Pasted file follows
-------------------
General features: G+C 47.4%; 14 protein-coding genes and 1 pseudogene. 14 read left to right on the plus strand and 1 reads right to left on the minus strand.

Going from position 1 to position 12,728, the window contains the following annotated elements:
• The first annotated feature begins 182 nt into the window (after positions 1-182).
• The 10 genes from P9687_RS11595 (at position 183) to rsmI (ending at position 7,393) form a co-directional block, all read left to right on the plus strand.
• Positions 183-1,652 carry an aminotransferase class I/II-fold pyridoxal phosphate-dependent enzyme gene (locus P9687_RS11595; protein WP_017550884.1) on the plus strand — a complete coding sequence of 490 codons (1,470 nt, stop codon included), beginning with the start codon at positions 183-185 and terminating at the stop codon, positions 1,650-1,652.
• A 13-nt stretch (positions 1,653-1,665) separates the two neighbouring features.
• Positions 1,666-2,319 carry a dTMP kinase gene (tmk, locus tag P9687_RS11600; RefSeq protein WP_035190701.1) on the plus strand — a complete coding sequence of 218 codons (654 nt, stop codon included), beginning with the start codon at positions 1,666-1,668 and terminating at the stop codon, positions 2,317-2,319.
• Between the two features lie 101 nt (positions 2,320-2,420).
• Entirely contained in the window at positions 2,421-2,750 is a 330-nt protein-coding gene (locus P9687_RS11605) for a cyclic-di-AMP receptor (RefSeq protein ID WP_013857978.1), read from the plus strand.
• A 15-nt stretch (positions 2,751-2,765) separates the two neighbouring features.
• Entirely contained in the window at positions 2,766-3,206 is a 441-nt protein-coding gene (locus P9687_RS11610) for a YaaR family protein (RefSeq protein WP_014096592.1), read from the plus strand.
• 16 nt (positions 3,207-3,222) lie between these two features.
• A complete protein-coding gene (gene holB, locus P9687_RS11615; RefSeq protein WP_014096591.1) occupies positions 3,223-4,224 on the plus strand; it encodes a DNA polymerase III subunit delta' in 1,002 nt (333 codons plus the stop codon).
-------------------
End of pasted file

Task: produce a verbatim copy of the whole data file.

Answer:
General features: G+C 47.4%; 14 protein-coding genes and 1 pseudogene. 14 read left to right on the plus strand and 1 reads right to left on the minus strand.

Going from position 1 to position 12,728, the window contains the following annotated elements:
• The first annotated feature begins 182 nt into the window (after positions 1-182).
• The 10 genes from P9687_RS11595 (at position 183) to rsmI (ending at position 7,393) form a co-directional block, all read left to right on the plus strand.
• Positions 183-1,652 carry an aminotransferase class I/II-fold pyridoxal phosphate-dependent enzyme gene (locus P9687_RS11595; protein WP_017550884.1) on the plus strand — a complete coding sequence of 490 codons (1,470 nt, stop codon included), beginning with the start codon at positions 183-185 and terminating at the stop codon, positions 1,650-1,652.
• A 13-nt stretch (positions 1,653-1,665) separates the two neighbouring features.
• Positions 1,666-2,319 carry a dTMP kinase gene (tmk, locus tag P9687_RS11600; RefSeq protein WP_035190701.1) on the plus strand — a complete coding sequence of 218 codons (654 nt, stop codon included), beginning with the start codon at positions 1,666-1,668 and terminating at the stop codon, positions 2,317-2,319.
• Between the two features lie 101 nt (positions 2,320-2,420).
• Entirely contained in the window at positions 2,421-2,750 is a 330-nt protein-coding gene (locus P9687_RS11605) for a cyclic-di-AMP receptor (RefSeq protein ID WP_013857978.1), read from the plus strand.
• A 15-nt stretch (positions 2,751-2,765) separates the two neighbouring features.
• Entirely contained in the window at positions 2,766-3,206 is a 441-nt protein-coding gene (locus P9687_RS11610) for a YaaR family protein (RefSeq protein WP_014096592.1), read from the plus strand.
• 16 nt (positions 3,207-3,222) lie between these two features.
• A complete protein-coding gene (gene holB, locus P9687_RS11615; RefSeq protein WP_014096591.1) occupies positions 3,223-4,224 on the plus strand; it encodes a DNA polymerase III subunit delta' in 1,002 nt (333 codons plus the stop codon).